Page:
College Math Teaching

February 20, 2014

Dunning-Kruger effect in lower division courses

Filed under: calculus, editorial, pedagogy — Tags: , — collegemathteaching @ 6:53 pm

If you don’t know what the Dunning-Kruger effect is, go here. In a nutshell: it takes a bit of intelligence/competence to recognize one’s own incompetence.

THAT is why I often dread handing exams back in off-semester “faux calculus” courses (frequently called “brief calculus” or “business calculus”).

The population for the “off semester”: usually students who did poorly in our placement exams and had to start with “college” algebra, or people who have already flunked the course at least once, as well as people who simply hate math.

That many have little natural ability doesn’t bother me. That they struggle to understand that “a number” might be zero doesn’t bother me that much (context: I told them that lim_{x \rightarrow a} \frac{f(x)}{g(x)} ALWAYS fails to exist if both limits exist and lim_{x \rightarrow a}f(x) \ne 0 and lim_{x \rightarrow a}g(x) = 0 .)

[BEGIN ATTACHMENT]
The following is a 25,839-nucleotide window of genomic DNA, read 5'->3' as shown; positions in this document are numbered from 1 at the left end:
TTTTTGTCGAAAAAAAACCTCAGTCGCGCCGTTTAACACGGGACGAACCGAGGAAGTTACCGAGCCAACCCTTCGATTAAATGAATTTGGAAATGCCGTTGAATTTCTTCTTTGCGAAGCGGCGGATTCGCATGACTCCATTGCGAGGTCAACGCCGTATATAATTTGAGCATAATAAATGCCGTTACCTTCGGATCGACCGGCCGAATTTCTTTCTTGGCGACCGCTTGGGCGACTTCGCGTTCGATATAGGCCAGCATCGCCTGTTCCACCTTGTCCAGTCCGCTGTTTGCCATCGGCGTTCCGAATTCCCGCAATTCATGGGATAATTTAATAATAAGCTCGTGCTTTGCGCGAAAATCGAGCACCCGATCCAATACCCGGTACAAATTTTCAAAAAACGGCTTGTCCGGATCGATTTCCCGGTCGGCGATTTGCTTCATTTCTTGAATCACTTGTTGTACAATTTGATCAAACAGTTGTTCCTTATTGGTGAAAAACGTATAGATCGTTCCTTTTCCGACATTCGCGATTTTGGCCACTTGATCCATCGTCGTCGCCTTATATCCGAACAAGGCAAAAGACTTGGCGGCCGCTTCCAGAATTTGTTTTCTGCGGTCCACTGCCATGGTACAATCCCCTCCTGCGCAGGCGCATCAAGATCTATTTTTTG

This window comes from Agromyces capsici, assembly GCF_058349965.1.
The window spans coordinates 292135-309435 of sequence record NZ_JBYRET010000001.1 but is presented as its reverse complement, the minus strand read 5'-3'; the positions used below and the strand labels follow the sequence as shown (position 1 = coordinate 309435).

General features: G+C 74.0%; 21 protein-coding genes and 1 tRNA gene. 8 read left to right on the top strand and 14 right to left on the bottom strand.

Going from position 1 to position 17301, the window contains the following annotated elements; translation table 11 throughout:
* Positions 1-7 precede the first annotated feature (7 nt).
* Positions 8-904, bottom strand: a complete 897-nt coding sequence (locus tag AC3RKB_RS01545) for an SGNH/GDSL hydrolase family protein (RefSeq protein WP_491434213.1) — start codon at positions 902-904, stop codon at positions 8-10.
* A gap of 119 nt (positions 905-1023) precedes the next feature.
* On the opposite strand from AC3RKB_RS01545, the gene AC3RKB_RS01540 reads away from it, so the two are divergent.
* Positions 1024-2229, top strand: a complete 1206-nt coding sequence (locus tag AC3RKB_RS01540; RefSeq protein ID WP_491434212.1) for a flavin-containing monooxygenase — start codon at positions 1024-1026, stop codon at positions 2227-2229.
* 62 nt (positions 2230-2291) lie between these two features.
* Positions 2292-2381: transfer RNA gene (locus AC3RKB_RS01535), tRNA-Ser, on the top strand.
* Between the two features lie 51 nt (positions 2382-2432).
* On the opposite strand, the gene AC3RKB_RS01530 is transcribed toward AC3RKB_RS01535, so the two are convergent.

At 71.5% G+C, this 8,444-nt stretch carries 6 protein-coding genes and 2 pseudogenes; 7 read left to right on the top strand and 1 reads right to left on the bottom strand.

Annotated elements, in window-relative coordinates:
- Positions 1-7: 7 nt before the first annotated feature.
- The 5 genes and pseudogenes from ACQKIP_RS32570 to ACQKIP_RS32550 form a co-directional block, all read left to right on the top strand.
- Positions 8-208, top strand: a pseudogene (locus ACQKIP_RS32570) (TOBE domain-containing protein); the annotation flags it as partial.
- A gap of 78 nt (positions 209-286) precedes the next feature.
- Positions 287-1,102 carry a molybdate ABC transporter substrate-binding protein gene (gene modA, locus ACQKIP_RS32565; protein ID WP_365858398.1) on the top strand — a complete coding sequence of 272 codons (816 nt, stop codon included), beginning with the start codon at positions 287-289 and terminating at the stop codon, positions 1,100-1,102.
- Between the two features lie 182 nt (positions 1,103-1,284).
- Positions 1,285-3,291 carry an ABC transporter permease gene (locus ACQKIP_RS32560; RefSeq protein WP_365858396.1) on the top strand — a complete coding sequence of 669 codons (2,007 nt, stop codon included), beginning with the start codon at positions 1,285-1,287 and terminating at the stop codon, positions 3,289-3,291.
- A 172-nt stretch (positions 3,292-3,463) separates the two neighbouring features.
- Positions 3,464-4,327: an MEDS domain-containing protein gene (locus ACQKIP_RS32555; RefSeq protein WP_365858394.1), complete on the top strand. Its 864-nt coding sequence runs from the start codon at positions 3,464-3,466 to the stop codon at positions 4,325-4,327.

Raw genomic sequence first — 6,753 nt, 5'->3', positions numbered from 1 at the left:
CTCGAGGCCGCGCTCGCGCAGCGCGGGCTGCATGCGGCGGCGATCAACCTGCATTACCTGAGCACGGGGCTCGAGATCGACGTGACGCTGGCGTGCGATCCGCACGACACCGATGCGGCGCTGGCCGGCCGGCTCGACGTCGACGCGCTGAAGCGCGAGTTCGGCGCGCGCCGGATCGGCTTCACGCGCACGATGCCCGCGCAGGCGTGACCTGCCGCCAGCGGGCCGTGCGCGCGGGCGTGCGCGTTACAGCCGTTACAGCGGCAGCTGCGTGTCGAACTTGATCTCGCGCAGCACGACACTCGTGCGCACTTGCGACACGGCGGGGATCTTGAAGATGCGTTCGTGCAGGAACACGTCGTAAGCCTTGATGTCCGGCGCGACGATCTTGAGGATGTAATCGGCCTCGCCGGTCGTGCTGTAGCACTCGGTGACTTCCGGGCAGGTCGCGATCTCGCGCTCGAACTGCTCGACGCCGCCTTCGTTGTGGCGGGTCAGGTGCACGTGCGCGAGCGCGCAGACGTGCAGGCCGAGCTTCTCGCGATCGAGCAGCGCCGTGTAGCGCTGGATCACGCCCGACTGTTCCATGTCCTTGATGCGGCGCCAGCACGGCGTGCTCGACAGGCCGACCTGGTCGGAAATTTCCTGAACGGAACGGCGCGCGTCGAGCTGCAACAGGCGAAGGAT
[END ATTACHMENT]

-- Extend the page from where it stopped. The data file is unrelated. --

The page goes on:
What bothers me: some won’t accept the following: if THEY think that they are right and I tell them that they are wrong, there is very high probability that I am right. Too many just refuse to even entertain this idea, no matter how poor their record in mathematics is.

Of course, other disciplines have it worse….so this is just a whine about teaching the very bad students in what amounts to a remedial course.


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